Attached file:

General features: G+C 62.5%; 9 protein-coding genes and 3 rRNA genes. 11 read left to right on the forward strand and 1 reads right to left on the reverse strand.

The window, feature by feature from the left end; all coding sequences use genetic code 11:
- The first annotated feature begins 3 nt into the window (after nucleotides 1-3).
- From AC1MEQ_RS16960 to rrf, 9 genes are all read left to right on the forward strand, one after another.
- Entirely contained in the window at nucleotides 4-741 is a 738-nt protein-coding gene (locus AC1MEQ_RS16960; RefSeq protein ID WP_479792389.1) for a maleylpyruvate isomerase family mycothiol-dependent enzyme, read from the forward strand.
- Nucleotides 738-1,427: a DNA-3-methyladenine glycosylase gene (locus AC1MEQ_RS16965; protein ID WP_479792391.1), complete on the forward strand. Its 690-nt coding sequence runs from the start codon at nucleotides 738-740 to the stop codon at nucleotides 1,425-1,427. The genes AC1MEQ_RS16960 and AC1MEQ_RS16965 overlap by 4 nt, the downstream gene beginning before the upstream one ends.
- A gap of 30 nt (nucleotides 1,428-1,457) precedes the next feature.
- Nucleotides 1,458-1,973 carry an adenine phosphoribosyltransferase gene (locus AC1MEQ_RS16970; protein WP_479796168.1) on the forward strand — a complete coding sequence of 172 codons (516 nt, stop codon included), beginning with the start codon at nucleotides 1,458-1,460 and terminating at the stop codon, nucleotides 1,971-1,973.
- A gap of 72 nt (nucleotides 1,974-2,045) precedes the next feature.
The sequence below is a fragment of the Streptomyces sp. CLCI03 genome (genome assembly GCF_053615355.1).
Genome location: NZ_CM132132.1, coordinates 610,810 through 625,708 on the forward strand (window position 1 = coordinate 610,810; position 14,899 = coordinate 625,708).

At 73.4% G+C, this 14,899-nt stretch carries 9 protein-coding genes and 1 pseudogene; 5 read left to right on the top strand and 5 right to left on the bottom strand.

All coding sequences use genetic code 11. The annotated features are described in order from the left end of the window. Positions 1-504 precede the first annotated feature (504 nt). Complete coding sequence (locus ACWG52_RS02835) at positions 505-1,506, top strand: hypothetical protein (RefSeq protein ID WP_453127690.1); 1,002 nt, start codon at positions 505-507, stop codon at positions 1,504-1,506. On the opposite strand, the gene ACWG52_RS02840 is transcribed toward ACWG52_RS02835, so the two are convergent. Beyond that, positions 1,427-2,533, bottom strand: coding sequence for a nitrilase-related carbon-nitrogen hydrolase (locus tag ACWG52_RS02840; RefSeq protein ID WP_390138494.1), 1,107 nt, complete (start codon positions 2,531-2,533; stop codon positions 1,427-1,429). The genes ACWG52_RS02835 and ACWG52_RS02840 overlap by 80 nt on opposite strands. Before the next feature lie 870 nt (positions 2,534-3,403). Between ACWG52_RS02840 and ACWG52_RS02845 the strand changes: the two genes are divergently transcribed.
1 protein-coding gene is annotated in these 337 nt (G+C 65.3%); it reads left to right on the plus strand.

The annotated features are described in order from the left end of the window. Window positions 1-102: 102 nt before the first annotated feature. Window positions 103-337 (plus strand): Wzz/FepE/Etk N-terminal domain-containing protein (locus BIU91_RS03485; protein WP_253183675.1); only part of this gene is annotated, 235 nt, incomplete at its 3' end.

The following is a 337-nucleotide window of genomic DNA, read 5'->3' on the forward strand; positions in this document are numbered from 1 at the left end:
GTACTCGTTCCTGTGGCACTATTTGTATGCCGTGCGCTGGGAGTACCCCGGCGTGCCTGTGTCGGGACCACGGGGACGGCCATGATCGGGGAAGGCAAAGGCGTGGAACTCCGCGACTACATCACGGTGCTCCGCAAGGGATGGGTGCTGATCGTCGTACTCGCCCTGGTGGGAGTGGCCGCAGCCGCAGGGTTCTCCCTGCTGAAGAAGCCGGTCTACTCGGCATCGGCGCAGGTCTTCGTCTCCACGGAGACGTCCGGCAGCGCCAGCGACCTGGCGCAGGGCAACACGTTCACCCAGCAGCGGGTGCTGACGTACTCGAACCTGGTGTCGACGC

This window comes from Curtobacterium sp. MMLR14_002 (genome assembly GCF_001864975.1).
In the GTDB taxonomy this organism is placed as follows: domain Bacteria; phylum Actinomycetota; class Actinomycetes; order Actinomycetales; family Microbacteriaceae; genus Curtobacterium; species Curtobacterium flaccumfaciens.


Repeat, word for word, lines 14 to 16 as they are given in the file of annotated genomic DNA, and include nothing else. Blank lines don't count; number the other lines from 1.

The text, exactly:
1 protein-coding gene is annotated in these 337 nt (G+C 65.3%); it reads left to right on the plus strand.

The annotated features are described in order from the left end of the window. Window positions 1-102: 102 nt before the first annotated feature. Window positions 103-337 (plus strand): Wzz/FepE/Etk N-terminal domain-containing protein (locus BIU91_RS03485; protein WP_253183675.1); only part of this gene is annotated, 235 nt, incomplete at its 3' end.

The following is a 337-nucleotide window of genomic DNA, read 5'->3' on the forward strand; positions in this document are numbered from 1 at the left end: